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1951 Henry J Coupe

1951 Henry J Coupe

Designer Howard A. "Dutch" Darrin had proposed a short-wheelbase compact car derived from his beautiful 1951 Kaiser, which was already locked up during Henry J planning. But the head man, wanting something all-new, went with a proposal from American Metal Products, a Detroit supplier of frames and springs for car seats. Darrin reluctantly tried to improve this ungainly little two-door fastback sedan, applying his trademark "dip" to the belt line, windshield, and rear window -- plus little tail fins. Though the result was still pretty weird, The New York Fashion Academy named Henry J its 1951 "Fashion Car of the Year."

For consignment, a shaved, 1951 Henry J now with big and littles, a massively powerful 468ci big block dual 4 BBL's and a blower to boot. All shiny and well painted, this rodder is definitely an eye catcher, retaining its original design. Not unlike the Fra-geeliee leg lamp in the move “A Christmas Story” it could be electric sex but in a gas blown version.

All straight steel panels bathed in blue with a tint of purple depending on what light this car is in, and it is definitely the deep end of the pool. Paint goes on for miles, and is highlighted with a dappling of mirror like chrome for the wild front grille which creates a launching “rocket” design, (can you say phallic?) including dual turn signal lights, and a single round headlight on either front quarter fender. The bumper has been shaved and a hood scooped blower sticks out of the top. Window surrounds and other trimmings have been blackened around the passenger compartment, and tinted glass now added. The finned rear quarters frame round taillights, also which have been shaved of any trimmings, and the back of the car looks much like a swimming manta ray with its wings in the upright position. No trunk for this car, and the dipped rear window glass was one of the features on this econo car for 1951. A shaved rear bumper is not on back, and some blue pin striping highlights the edges of the door dips in the metal fabrication. Definitely a fastback design, and an early example of such. Big 31 x 18 tires wrap Weld chromed and polished wheels in back and up front some skinnies to reduce weight are on.

A complete redux with some light gray/ blue broadcloth with a zig zag tweed pattern is seen covering the doors which sport billet pulls and handles as well as power window toggles. Inside buttoned and tufted high back buckets also in the zig zag pattern broadcloth are nice and clean and tear free. Just like my favorite recliner well padded. In back is an art deco styled single large seat, with curved upholstered arms (actually wheel well covers) and a central ultra wide seat. The original K badged chromed instrument cluster panel now has a tachometer and speedometer, with the tachometer glass slightly fogged. This chromed panel is within a blue/purple field and has a central ribbed panel in blue/purple. A custom chromed central console panel makes its way downward and houses a cluster of 5 small round black faced gauges, and then into a B&M shifter for the auto transmission. Nice clean blue carpet floods the floors and above is a good condition tight headliner in broadcloth. A LeCarra rally style 4 billet pronged steering wheel is atop an adjustable steering column.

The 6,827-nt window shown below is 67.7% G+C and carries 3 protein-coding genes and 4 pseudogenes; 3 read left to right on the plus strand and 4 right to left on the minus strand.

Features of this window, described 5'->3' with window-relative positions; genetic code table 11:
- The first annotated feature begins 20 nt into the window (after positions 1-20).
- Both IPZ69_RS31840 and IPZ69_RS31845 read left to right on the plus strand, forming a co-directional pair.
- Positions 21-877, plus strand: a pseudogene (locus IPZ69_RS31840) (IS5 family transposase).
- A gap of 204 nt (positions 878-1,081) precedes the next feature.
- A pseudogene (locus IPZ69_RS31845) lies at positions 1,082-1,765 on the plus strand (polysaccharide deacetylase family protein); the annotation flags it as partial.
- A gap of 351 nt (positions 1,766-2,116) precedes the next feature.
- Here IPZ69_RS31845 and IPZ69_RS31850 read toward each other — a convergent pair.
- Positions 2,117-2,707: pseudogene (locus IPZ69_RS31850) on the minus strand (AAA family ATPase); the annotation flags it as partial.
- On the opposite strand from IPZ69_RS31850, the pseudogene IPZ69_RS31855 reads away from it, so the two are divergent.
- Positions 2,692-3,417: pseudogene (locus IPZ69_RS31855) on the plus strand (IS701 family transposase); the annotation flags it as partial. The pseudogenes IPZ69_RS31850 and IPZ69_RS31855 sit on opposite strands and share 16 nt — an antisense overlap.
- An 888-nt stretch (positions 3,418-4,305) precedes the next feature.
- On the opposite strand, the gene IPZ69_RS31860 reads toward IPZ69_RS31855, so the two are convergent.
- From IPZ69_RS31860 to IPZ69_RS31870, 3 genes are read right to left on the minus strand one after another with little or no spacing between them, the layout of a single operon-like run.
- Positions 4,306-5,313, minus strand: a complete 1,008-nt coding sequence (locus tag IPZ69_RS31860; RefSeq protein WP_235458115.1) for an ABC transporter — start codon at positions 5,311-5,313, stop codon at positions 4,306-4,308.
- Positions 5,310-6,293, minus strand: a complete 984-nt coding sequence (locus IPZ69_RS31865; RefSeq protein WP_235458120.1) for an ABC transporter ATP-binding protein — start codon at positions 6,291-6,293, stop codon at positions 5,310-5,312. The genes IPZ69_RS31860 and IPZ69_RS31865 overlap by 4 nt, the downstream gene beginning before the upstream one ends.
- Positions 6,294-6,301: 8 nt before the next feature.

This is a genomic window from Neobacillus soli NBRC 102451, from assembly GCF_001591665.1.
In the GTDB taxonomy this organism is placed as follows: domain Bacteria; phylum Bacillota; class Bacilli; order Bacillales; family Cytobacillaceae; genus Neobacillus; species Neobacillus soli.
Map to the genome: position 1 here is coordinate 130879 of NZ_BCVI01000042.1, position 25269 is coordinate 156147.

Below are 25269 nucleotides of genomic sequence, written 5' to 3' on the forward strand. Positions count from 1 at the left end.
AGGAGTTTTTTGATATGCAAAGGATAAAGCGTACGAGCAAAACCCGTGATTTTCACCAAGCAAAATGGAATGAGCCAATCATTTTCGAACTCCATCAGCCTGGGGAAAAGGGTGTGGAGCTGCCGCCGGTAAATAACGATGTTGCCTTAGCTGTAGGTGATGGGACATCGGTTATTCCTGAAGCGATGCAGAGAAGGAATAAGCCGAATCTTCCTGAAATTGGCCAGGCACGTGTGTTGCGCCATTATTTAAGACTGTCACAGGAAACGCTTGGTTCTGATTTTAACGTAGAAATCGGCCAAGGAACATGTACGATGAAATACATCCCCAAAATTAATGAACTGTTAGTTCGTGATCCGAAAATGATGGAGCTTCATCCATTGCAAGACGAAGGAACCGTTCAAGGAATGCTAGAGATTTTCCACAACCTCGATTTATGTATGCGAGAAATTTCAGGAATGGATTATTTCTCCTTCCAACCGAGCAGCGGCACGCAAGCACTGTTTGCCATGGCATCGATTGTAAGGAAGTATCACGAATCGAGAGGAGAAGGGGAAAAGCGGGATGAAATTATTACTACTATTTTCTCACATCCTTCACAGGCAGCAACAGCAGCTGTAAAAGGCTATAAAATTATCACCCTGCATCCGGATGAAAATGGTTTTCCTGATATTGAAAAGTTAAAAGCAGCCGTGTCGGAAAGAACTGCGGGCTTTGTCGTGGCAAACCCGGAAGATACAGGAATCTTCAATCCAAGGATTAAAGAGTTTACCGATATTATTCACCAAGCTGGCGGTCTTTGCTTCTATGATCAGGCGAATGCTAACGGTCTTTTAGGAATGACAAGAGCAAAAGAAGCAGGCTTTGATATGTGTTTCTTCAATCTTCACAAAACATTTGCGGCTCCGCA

Underneath the hood you will be anxious to see what the scooped topper is attached to, and the wait is over…a 468 BB Chevrolet crate engine topped with a 6:71 Dan Hampton blower and a pair of 4 barrel Holley carbs to flood it with fossils and air and make the rear tires smoke. A Turbo 400 automatic trans is strapped to the back, and a Ford 9-inch rear is now on for the rear axle. The engine is mostly polished, a custom polished radiator is in front, and it is a show piece under the hood.

Clean and mostly surface rust free, plenty of undercoating, and structurally sound this car is an example of an early unibody but they were not quite there yet, so some frame is there too, all structurally sound. The underside of the big mill is all buttoned up, polished and drip and error free. Rear drum brakes coil overs and some ladder bars are now giving the fatties on back in a straight nice riding line, and up front disc brakes are on.

Most likely one of the most powerful cars I've had the pleasure to drive, this car does not fool around. It started right up with a thunderous roar and idled smoothly. After a good warmup it was time to get goosey with my boot and let's just say there was nuthin' in left but the smoke! Even rolling than a smash of the accelerator will smoke em up big time. Careful though, braking is tenuous at best. A very comfortable ride, and definitely a head turner.

Right out of 1951, and right out of the “and now for something completely different” category, the mind of Dutch Darrin on overdrive for the exterior design. Now under the hood, a monster, with a blower just for extra giggles, and a comfortable interior. A shower and a goer, seldom seen, and even rarer to be rodded as such. A wild thang fer sur.

Classic Auto Mall is a 336,000-square foot classic and special interest automobile showroom, featuring over 600 vehicles for sale with showroom space for up to 1,000 vehicles. Also, a 400 vehicle barn find collection is on display.
This vehicle is located in our showroom in Morgantown, Pennsylvania, conveniently located just 1-hour west of Philadelphia on the I-76 Pennsylvania Turnpike. The website is www.classicautomall.com and our phone number is (888) 227-0914. Please contact us anytime for more information or to come see the vehicle in person.